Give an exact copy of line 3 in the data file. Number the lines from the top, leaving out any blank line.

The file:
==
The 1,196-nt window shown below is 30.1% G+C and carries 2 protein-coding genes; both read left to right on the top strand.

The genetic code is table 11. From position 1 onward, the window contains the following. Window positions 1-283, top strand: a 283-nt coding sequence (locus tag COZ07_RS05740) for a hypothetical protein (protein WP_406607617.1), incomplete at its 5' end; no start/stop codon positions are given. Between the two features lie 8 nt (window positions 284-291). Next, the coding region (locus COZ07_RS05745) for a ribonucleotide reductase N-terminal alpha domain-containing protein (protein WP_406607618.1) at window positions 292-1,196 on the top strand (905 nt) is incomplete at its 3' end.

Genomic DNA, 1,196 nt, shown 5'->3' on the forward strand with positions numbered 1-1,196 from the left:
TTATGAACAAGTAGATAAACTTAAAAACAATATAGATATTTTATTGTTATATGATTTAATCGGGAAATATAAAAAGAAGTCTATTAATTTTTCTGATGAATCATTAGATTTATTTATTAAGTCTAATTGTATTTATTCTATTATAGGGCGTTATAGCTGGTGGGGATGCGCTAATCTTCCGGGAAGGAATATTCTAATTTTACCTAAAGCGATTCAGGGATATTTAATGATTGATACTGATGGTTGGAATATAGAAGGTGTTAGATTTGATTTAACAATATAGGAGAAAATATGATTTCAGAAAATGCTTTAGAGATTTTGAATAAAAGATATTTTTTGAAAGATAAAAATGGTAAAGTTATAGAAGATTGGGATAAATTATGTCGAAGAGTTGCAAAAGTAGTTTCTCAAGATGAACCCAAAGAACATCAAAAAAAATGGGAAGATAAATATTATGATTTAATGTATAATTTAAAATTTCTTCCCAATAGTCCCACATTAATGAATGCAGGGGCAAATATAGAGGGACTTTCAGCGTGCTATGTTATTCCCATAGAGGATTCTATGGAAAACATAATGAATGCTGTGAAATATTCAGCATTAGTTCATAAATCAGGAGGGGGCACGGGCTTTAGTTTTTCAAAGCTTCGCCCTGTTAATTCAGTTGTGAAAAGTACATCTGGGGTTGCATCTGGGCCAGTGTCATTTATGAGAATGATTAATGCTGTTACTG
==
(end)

Genomic DNA, 1,196 nt, shown 5'->3' on the forward strand with positions numbered 1-1,196 from the left: